My method of experimenting is to get a database that has some sample data I can play with and just go at it.
We had a long blocking query a few weeks back which I was confused about. The query, normally completes in 200 ms, so it is not a long running query, but this one time, it was the lead blocker and ran for 2 hours. Digging led me to believe it was a problem with it going parallel when it didn't need to and the host OS didn't have a free CPU for all of the threads.
My experimenting at this point was to try to improve the performance of the query by not running it parallel, but forcing a single-threaded execution (MAXDOP 1). This brought the execution time down to 20 ms, so 10 times faster simply by removing the threading.
My experimenting method is to have the query in the original format running against the test system so I can see how it runs without changes. Get my baseline metrics without any code or config changes first because the test system has a lot less load than live, so it behaving slowly on live may not be true on test. I need to get my baseline execution times.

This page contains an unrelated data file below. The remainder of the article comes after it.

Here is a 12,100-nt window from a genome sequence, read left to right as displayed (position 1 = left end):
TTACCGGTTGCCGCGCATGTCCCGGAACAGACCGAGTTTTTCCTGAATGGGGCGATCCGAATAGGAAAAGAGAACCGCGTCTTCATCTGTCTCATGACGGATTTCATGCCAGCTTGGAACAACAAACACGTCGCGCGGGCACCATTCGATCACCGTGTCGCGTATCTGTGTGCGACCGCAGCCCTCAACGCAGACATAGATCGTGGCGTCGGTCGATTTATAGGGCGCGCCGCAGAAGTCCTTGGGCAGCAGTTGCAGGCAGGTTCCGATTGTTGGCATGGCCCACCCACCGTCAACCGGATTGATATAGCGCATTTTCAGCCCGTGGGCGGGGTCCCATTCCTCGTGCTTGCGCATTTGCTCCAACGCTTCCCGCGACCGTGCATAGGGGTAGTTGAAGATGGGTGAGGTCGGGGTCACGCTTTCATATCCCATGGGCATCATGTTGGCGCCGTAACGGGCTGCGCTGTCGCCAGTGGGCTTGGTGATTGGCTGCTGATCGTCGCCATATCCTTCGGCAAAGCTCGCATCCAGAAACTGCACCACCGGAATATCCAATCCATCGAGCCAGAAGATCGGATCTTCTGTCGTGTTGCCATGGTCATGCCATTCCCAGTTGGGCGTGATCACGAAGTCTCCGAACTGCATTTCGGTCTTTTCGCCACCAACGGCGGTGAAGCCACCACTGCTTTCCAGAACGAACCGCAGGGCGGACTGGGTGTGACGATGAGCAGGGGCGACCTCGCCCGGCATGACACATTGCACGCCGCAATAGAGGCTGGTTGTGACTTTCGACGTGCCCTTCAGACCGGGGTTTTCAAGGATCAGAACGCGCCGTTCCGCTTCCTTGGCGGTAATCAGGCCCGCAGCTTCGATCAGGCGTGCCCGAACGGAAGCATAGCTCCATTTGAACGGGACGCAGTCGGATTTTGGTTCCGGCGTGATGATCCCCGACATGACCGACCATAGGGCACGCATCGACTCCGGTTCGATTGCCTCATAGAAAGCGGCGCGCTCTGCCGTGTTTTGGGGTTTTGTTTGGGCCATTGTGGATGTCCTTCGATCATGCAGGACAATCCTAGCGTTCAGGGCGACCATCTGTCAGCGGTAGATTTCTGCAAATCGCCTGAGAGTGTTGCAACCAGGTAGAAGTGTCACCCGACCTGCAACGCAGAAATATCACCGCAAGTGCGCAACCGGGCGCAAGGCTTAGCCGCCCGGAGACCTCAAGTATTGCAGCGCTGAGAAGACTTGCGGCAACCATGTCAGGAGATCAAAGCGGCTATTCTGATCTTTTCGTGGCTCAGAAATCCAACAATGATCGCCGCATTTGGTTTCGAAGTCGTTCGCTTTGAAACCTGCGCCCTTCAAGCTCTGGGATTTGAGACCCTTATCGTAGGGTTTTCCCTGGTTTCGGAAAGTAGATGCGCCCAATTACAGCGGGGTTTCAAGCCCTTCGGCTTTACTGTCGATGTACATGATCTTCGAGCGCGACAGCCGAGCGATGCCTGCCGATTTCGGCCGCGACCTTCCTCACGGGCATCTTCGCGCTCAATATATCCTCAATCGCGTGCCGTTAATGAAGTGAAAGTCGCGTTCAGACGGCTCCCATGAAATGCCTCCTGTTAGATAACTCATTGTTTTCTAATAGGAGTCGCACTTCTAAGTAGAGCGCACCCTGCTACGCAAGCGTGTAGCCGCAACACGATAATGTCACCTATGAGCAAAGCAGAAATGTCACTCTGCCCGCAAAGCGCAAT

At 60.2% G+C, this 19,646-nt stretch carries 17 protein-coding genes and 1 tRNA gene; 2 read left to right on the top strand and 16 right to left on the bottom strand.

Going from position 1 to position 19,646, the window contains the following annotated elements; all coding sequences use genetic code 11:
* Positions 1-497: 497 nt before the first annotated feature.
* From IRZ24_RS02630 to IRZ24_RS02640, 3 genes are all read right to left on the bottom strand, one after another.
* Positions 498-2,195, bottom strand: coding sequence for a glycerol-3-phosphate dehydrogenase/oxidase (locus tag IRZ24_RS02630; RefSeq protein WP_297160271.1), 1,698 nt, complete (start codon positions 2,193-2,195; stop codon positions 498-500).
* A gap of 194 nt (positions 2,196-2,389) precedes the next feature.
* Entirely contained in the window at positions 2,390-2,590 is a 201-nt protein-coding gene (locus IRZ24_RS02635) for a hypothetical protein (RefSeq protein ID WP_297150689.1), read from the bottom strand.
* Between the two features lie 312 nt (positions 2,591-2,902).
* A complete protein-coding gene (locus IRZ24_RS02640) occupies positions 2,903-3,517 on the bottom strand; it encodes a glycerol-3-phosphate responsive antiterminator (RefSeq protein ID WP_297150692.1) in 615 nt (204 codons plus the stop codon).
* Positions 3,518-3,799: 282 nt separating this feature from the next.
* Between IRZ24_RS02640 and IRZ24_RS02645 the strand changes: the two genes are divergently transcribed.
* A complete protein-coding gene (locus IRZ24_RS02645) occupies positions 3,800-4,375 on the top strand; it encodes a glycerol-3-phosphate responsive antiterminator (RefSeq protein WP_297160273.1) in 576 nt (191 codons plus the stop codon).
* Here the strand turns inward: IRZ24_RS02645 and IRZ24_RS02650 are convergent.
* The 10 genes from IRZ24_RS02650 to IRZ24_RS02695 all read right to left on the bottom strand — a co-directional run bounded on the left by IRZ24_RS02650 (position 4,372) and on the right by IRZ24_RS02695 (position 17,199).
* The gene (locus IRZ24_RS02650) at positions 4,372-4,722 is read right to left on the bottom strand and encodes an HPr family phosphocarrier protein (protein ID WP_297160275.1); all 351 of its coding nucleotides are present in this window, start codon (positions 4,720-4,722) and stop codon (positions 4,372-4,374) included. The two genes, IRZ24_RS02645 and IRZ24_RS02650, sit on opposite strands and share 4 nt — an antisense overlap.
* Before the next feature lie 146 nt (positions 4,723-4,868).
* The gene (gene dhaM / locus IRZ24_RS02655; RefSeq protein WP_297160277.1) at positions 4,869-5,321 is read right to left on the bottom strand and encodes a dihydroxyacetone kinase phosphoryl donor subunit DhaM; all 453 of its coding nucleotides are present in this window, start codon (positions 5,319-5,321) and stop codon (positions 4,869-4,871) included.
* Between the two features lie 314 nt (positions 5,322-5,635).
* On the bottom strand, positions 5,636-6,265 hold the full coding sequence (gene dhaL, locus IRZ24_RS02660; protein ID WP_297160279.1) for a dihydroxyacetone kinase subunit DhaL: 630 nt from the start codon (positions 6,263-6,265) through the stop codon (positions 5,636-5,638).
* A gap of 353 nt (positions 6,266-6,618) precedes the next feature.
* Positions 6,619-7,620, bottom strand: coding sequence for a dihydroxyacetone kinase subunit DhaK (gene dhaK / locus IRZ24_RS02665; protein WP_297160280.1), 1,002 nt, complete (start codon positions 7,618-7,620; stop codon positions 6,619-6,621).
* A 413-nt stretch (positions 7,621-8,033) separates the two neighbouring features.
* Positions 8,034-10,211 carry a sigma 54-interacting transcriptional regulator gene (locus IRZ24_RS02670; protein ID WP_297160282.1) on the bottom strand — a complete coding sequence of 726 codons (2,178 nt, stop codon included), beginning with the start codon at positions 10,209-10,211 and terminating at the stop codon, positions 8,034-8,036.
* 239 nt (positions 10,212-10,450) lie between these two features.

Once I have a good baseline, I tune. Sometimes my tuning makes things worse, sometimes it is better. Once I have confirmed it is consistently better through repeated execution, I simulate a load and see how it works when there are multiple executions of the query or query executing and another query looking to change the data at the same time. With queries that complete in 20 ms, hitting that window where blocking may become problematic is tricky, but if the query runs in 10 seconds, I can do some blocking testing too.
When tuning a query, I experiment a lot on the test/dev systems to make sure I don't impact production and once it seems "ready", I find an second person to confirm my findings just to make sure I'm not improving performance at the cost of data accuracy (things like NOLOCK).
My second "experiment" method is this forum actually. Sometimes, I will look at a forum post where someone wants help with a query and sometimes I have no idea how to help them. But I can spin up their query and play with it on a test instance and learn from there how to solve the problem. Sometimes it results in an GIANT query that needs a lot of tuning, sometimes I can get a decent query to help the OP. My methods are not always as efficient as some of the other ones out there, but I usually end up learning something as I go.